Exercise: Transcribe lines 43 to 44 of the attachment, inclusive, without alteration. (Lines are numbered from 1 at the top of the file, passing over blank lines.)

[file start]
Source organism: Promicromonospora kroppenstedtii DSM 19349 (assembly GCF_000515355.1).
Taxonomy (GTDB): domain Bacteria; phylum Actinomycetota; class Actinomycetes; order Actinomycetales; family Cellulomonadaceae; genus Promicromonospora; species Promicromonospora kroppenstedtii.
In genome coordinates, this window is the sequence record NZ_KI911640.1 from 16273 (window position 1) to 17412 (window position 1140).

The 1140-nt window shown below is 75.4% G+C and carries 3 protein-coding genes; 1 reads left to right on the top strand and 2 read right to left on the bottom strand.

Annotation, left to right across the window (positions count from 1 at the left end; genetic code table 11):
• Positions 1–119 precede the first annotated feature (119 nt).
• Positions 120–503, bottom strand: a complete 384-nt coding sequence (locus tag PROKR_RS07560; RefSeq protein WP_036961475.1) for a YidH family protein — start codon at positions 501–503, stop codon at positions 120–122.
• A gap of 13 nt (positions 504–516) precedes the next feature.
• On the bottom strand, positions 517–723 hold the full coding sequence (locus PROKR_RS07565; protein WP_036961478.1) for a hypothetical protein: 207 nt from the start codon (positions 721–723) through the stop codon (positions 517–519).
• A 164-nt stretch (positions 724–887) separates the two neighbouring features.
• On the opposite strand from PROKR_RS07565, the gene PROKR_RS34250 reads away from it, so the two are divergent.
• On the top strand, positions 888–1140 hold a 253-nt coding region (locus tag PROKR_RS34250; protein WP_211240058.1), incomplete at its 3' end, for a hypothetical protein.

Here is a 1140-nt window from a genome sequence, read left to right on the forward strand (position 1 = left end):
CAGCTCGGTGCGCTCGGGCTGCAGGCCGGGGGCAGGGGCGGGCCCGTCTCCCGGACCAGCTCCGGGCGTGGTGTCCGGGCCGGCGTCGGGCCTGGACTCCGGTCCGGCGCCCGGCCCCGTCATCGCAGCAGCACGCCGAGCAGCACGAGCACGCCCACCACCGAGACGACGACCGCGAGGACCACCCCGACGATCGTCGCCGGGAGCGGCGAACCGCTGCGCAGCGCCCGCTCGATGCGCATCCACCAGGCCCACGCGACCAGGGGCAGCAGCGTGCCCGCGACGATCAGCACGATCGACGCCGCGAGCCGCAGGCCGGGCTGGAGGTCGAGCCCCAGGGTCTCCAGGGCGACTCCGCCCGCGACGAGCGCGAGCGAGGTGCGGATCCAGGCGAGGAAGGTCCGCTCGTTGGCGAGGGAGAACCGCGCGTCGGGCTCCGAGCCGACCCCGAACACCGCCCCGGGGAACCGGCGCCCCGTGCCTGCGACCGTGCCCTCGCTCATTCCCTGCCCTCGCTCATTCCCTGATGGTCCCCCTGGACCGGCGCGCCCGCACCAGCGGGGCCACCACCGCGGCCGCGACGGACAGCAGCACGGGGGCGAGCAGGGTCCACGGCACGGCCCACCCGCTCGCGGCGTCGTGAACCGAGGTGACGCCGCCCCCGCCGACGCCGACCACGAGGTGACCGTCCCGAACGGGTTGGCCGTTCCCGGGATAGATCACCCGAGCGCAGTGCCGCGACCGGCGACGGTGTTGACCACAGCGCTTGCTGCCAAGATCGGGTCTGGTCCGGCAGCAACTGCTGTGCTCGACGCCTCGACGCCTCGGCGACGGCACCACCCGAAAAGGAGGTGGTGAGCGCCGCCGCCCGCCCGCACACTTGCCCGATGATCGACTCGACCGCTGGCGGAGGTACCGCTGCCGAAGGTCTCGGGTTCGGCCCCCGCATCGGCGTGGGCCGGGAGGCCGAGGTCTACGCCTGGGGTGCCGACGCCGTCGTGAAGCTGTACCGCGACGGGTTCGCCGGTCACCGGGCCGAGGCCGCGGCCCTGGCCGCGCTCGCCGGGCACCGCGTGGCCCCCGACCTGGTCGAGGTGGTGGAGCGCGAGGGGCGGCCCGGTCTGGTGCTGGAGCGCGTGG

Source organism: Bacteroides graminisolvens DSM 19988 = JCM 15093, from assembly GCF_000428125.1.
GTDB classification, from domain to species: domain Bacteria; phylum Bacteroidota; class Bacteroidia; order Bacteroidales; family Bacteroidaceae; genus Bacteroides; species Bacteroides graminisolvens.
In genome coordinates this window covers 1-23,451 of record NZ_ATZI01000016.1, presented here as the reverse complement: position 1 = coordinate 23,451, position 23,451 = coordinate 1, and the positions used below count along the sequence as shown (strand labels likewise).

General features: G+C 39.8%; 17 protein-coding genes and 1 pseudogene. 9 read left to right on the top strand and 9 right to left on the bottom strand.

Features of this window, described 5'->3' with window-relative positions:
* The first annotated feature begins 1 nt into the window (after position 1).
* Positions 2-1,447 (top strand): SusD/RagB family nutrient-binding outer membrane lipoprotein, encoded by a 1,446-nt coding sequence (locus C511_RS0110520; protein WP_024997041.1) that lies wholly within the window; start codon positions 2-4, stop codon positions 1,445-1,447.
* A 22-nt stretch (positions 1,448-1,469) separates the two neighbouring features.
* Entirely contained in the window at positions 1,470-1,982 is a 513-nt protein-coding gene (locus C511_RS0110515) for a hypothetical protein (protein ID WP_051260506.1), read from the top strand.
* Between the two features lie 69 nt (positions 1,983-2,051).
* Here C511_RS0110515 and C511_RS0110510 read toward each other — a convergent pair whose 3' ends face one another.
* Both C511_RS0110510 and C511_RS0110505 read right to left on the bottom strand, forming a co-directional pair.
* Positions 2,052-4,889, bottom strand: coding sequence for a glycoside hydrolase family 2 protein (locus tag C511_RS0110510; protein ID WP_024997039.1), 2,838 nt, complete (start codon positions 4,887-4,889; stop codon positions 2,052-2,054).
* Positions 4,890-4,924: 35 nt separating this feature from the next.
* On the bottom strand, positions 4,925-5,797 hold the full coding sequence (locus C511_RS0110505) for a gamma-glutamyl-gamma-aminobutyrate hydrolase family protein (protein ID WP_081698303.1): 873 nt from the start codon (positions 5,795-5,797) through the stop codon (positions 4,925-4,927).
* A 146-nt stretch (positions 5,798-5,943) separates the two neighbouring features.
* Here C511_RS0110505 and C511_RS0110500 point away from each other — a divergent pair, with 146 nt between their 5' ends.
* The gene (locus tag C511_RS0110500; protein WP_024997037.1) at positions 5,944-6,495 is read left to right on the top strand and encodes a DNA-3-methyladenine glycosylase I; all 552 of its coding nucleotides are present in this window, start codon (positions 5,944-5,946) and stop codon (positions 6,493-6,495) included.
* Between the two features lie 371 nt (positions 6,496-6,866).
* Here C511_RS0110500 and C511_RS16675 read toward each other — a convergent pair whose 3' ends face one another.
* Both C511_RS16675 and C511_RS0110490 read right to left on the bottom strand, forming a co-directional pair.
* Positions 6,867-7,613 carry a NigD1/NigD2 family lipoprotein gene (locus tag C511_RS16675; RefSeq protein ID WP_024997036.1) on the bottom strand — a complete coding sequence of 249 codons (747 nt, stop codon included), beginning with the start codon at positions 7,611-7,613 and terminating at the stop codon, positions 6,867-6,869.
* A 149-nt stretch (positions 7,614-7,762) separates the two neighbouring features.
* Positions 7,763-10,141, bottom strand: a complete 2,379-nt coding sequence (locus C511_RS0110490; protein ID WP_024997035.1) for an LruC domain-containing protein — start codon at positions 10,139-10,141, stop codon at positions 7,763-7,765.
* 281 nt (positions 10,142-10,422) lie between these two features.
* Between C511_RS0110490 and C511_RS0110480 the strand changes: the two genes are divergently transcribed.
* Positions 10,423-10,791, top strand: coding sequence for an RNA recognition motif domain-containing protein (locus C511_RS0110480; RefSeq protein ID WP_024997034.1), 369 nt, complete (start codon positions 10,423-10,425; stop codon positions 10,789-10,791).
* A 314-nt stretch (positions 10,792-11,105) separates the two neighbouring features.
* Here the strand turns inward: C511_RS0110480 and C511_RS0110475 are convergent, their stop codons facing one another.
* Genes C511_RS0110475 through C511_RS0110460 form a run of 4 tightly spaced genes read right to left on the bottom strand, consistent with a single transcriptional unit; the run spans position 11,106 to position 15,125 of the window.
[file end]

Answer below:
* Here the strand turns inward: C511_RS0110480 and C511_RS0110475 are convergent, their stop codons facing one another.
* Genes C511_RS0110475 through C511_RS0110460 form a run of 4 tightly spaced genes read right to left on the bottom strand, consistent with a single transcriptional unit; the run spans position 11,106 to position 15,125 of the window.